The Court agrees with Allender that it does not have general, all-purpose jurisdiction over him. Allender is a Kentucky resident. He both signed and allegedly breached the Non-Compete Agreement outside of Tennessee. At Up-Rite Tennessee's initiation, not Allender's, he worked on projects in Tennessee in 2012 and 2013, his employer changed from a Kentucky corporation to a Tennessee corporation in 2014, his employer issued his paychecks from Tennessee, and he attended required trainings in Tennessee. These activities are "not the kinds of pervasive contacts that would approximate physical presence within the state, and certainly not the kinds of contacts that [defendant] could reasonably anticipate engendering litigation unrelated to his presence" in the state.
This conclusion comports with the Supreme Court's decision in Helicopteros Nacionales de Colombia, S.A. v. Hall, 466 U.S. 408 (1984), in which it found that a business trip by the defendant's CEO to Texas, accepting checks from Texas, and sending its personnel for training in Texas was not enough to confer general jurisdiction. Id. at 416-17. The Court held that "[s]uch unilateral activity of another party or a third person is not an appropriate consideration when determining whether a defendant has sufficient contacts with a forum State to justify an assertion of jurisdiction." Id. at 417 (citing cases). Here, Allender continued to live in Kentucky and periodically travelled to work on projects in Tennessee. His employer's changing from a Kentucky corporation to a Tennessee corporation and issuing his paychecks from Tennessee is the type of unilateral activity of third parties that the Supreme Court found not to constitute sufficient contacts with a forum State to justify an assertion of general jurisdiction.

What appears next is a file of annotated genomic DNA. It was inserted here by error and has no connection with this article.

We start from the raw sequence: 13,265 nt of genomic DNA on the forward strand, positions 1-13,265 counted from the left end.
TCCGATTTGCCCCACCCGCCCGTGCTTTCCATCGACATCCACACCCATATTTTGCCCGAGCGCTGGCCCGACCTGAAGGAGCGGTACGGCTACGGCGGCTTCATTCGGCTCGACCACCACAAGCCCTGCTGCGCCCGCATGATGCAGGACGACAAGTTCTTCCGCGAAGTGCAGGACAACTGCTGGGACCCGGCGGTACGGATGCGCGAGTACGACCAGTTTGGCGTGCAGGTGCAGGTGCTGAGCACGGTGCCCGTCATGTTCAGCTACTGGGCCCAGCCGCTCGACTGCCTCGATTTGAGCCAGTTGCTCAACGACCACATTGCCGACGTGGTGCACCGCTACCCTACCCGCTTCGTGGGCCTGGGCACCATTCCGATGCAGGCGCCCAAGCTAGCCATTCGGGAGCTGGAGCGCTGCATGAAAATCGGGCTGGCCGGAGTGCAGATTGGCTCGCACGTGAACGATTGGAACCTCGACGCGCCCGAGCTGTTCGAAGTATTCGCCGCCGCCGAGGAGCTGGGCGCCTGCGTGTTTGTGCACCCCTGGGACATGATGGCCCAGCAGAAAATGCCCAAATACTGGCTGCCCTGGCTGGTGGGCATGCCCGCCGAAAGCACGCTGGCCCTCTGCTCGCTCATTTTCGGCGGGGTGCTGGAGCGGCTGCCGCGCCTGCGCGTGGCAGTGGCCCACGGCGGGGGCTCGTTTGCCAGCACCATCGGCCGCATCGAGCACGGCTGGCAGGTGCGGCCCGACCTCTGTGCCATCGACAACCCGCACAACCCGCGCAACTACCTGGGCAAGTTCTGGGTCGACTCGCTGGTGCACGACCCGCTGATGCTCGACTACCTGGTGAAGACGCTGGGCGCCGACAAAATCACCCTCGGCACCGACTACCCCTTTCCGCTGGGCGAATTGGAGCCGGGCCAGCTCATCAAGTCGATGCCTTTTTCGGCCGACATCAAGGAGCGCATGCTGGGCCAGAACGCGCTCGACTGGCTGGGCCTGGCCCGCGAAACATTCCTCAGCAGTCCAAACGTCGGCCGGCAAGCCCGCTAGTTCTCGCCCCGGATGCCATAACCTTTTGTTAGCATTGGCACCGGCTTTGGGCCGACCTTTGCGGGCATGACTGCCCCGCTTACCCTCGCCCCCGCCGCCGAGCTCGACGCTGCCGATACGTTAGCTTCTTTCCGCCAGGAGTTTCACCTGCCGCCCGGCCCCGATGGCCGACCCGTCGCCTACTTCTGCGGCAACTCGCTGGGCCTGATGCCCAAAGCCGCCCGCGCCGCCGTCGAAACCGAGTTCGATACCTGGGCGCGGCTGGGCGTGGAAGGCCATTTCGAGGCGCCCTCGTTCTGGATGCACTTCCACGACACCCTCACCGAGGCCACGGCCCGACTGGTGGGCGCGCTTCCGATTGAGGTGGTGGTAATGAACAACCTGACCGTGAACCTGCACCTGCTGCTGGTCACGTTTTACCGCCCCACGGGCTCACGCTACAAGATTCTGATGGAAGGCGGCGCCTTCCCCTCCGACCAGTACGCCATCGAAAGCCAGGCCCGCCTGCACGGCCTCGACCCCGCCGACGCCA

Nor does the amount of time Allender spent in Tennessee create general jurisdiction over him. See Conn v. Zakharov, 667 F.3d 705, 719 (6th Cir. 2012) (citing with approval Landoil Res. Corp. v. Alexander & Alexander Servs., Inc., 918 F.2d 1039, 1045-46 (2d Cir. 1991) (holding that thirteen business trips over the course of eighteen months did not constitute "continuous and systematic" contacts with the forum state)). Allender was in Tennessee the equivalent of a little over a week in 2012, approximately 10 weeks in 2013, and three days in 2014. The standard set by the Supreme Court for consideration of general jurisdiction issues is high. See Johnston v. Multidata Sys. Int'l Corp., 523 F.3d 602, 611 (5th Cir. 2008) ("This circuit has consistently imposed the high standard set by the Supreme Court when ruling on general jurisdiction issues."); Conn, 667 F.3d at 718 ((citing with approval 4 Charles Allen Wright & Arthur R. Miller, Federal Practice & Procedure § 1067.5, at 520 (3d ed. 2002) (commenting that the Supreme Court's holding in Helicopteros Nacionales de Colombia, S.A. v. Hall, 466 U.S. 408 (1984) "suggests very strongly that the threshold contacts required for a constitutional assertion of general jurisdiction over a nonresident defendant are very substantial, indeed.... quite rigorous")). Allender's contacts are insufficient for him to be considered "at home" in Tennessee.